No news is bad news
Last week, the discussion in the RN&R newsroom turned to Trump’s ongoing impeachment trial in the U.S. Senate, then entering the second day of the Democrats’ testimony. Eventually, the question was raised: is anyone even paying attention?
On Jan. 23, the Los Angeles Times published a commentary by Lorraine Ali entitled: “The impeachment trial tests the national attention span. Failure is not an option.” Ali is the Times' television critic—a fitting perspective for, in her own words, “A made-for-TV spectacle” starring a reality TV show president. Ali's critique is more of the technical aspects of the impeachment broadcast—much different from the blockbuster movie this case will no doubt one day inspire—but it makes a good central point: Our collective appetite for disaster is wrung out, at the exact moment we most need to pay attention.
The beginning of Trump's trial shared the news cycle with a city-wide lockdown of Wuhan, China, to contain the spread of the deadly Coronavirus, and the tragic death of NBA star Kobe Bryant, his teenage daughter, and seven others in a helicopter crash. This, at the end of a month wherein the U.S. came very near to war with Iran, wildfires burned a large portion of Australia to literal ashes, and here in Nevada, the housing crisis worsens by the day. That's a lot of bad news, and to many, an impeachment trial bitterly divided by party lines is simply too much to keep up with.
At least that was the impression given to our reporter, who posed a question about the trial to some of Reno's citizens for our Streetalk column. One respondent openly admitted to avoiding the anxiety caused by reading anything related to the president's actions, while others felt it was unnecessary to follow the daily proceedings because they had already decided on the president's innocence/guilt—some, seemingly months ago.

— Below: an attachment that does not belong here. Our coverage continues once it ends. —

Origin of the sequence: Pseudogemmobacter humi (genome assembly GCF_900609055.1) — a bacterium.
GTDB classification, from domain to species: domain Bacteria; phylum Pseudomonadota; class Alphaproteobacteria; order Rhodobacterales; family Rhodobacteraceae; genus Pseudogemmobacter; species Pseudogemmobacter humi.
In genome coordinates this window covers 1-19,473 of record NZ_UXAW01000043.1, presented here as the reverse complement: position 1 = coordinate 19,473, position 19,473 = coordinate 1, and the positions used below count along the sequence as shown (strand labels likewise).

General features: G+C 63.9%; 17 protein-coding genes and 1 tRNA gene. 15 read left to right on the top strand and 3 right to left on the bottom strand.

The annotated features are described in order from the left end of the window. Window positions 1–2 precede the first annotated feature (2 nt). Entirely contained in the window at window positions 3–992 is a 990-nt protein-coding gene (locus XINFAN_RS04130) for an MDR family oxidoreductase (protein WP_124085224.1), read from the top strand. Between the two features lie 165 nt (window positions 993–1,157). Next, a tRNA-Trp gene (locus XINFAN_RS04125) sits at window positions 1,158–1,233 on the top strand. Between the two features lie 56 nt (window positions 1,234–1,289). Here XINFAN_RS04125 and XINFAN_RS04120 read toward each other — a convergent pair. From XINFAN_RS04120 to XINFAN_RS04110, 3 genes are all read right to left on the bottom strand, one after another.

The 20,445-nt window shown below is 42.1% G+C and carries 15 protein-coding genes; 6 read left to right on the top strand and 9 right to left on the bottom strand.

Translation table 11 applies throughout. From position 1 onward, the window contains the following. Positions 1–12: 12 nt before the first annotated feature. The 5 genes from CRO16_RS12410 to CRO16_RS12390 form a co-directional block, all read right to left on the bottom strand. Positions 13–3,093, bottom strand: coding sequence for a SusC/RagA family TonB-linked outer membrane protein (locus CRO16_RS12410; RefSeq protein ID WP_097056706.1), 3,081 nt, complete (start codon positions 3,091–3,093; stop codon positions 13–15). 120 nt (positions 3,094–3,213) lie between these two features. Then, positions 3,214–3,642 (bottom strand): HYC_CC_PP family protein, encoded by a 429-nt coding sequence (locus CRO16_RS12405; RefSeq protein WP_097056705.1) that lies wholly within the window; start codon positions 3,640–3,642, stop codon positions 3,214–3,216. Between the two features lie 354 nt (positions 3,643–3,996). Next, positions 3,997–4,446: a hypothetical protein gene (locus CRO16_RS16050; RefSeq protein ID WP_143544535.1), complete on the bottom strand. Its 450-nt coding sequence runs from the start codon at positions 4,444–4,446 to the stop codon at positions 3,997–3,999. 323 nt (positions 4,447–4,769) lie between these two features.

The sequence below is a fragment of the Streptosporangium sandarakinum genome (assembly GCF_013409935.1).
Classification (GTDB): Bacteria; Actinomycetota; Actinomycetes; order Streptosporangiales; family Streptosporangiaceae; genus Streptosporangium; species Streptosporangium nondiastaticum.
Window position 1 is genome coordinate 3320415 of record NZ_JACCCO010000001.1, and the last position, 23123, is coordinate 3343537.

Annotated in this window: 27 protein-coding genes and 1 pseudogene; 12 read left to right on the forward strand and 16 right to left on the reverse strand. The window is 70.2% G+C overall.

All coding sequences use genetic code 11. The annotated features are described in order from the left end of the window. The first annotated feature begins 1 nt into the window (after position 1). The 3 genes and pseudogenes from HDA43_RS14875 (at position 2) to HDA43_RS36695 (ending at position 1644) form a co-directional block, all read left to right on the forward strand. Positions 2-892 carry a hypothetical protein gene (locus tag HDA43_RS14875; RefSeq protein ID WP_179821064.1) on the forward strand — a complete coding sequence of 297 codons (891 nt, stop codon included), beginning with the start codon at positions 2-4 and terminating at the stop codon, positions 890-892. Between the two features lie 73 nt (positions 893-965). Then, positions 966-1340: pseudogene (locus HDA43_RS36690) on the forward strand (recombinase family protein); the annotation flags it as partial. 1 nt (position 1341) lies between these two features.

The national media has to bear some of the blame for this collective burnout, when every detail and development in the case is packaged as a bombshell, pundits and politicians regularly slam the opposition, and the entire crux of the trial—Trump's dealings with Ukraine—remains “explosive,” even after several months. It can be exhausting to sort through all the meaningless fumes to find the real smoking guns, like former National Security Advisor John Bolton's first-hand accounts of abuses of power.
However, in spite of all this, the impeachment trial is one matter that deserves every American's attention, no matter how tedious it may seem. Beyond the headlines and political posturing, forming an informed opinion about conduct of the nation's top elected official should fall under the banner of civic duty—like voting, or getting drunk on the Fourth of July. While fake news still threatens to upend our civil discourse, remaining informed is the only acceptable course of action when the alternative is apathy. It's tempting to stick our heads in the sand and wait for it all to blow over, but look at it this way: There's probably at least a few very powerful people who don't have your best interests in mind, and that's exactly what they hope you'll do.